This column already has several essays about economic, and investment, issues created when prices are set by auctions. The recent financial meltdown has given many real world examples of this, but they are difficult to explain to people who are not familiar with stock and bond pricing, much less derivative pricing. So I have made up an imaginary example that encapsulates, in a dramatic way, a particular type of auction malfunction (if by malfunction we mean pricing that veers from free market ideals).
I'll walk you through the example, then relate that imaginary experience to selected current economic and financial events caused by the lack of liquidity in the markets.
You hear about an auction and it sounds like you might want some of items in it, if the prices are right. The auctioneers will take only cash, so you put together what you have, say $55. You get stuck in traffic, so you arrive late. Outside people are already boasting of what great bargains they won. You hurry in.
The auctioneer, "the next item is a bundle of $1 bills, 100 of them." You think it is a strange item to auction: it is clearly worth $100 [assume these are not bills of value to collectors, or counterfeits, just ordinary $1 bills]. No one makes an offer at first, because everyone says assumes that it will be bid up to just short of $100, so bidding is a waste of time. But the tension builds and you decide why not, and open at $10. At that point the bidding goes quickly up to $29, then stalls. You offer $30. No one else bids against you. You win the $100. You pay $30 for the $100 and have $70 at the end. Meanwhile the auction has ended.
How could that happen (aside from the fact no one would auction off actual money like that)? Everyone else had run out of money. The next richest bidder in the room only had $29. It is your lucky day.
Translating this imaginary excursion closer to reality, now suppose that the item you bid $30 on and won was a mortgage bond worth $100. It really is worth $100, because the mortgage backing the bond is sound and will pay $100 over time. You win the auction not because the bond is worth $30, but because there is not enough cash to efficiently price the auction. Free market ideals have broken down.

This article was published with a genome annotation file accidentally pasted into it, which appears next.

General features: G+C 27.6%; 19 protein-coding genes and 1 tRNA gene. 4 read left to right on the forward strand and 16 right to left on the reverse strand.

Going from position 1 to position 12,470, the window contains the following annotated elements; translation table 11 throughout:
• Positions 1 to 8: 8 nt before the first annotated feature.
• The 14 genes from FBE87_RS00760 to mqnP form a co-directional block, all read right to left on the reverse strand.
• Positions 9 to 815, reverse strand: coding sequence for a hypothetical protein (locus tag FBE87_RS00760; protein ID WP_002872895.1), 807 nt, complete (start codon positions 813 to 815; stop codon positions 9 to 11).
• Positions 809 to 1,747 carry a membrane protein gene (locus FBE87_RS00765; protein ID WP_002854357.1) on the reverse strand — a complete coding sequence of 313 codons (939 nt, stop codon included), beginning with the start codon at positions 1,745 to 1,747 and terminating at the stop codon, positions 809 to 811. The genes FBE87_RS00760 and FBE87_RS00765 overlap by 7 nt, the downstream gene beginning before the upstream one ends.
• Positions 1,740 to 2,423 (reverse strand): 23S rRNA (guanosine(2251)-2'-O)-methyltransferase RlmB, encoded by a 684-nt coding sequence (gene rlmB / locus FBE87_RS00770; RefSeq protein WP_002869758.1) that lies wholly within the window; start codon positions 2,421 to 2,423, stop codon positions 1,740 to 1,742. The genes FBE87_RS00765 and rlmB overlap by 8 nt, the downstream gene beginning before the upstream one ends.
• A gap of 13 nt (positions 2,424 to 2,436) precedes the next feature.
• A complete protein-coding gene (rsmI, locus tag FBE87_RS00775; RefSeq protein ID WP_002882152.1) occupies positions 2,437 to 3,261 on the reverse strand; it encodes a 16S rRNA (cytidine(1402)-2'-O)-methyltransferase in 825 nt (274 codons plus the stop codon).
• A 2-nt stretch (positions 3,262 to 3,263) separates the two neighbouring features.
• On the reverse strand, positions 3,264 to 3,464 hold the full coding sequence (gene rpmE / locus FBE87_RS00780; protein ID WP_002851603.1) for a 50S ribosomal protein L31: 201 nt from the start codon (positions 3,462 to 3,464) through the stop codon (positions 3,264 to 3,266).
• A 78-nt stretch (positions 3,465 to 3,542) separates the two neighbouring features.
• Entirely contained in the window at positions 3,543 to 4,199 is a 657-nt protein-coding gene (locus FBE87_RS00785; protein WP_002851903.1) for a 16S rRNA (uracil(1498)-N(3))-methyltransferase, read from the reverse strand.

Lately, almost no one has wanted to participate in auctions of at least two types of securities, mortgage-related bonds derivative securities and auction-rate securities.
There are two basic reasons there has been little bidding for weeks now: fear and lack of cash to bid with. The kind of institutions that can play this sort of game were all suddenly short of cash, and wanting to auction off what they could for cash, rather than using their precious cash to buy more securities. But no one else knows how to price the securities. For instance, it is difficult to find out which particular houses correspond to which particular mortgage bonds; linking the houses to derivatives is even more complex. So it is not exactly like buying a bag of $1 bills, if you just start buying a bunch of bags without looking in them. It is like buying an unopened bag of $1 bills and moths. It might have $100 of usable bills in it, or it might be all moths, or anywhere in between.
This is a problem for the government bail-out program; is the government going to look in each bag before it uses taxpayer money to buy it, or is it going to guess about the value of huge groups of bags using sampling techniques.
In free market theory prices are supposed to emerge in an efficient manner and result in efficient allocations of resources. Putting aside that there may be (in fact, are) problems with free market economics even when pricing of commodities is efficient, in the real world the conditions necessary for efficient pricing often don't exist.
For an auction to price items efficiently, there need to be a reasonable number of bidders and a reasonable number of items to bid on. If anyone has the power to set prices, prices will be set by that person, not by the market.
Even when there are reasonable numbers of buyers and sellers, because of human nature, prices can get out of whack, as in both bubbles and Depressions. The housing market is an auction market. Two years ago there were relatively few houses compared to bidders, resulting in unrealistic, high pricing. Now the same houses are in abundance compared to bidders, so in many cases sales are either not made (because in effect the people auctioning off their houses have set a minimum bid that no one will meet) or made at well below the real value of the house. The actual cost of construction being a good surrogate for real value for new homes, and that cost adjusted for inflation and physical deterioration being a good surrogate for used homes.
The Federal Reserve has been tasked with making sure their are neither too many nor too few dollars in circulation. When there are too many dollars, they are used freely to create inflation and asset bubbles. When there are too few dollars, people are forced to sell assets at less than their real values. Free market theories pretend that the only real value is the selling price, and it a very real sense that is true. But when selling prices depend on the whim of the Federal Reserve, you might want to ask yourself: what really is true, and what is bull?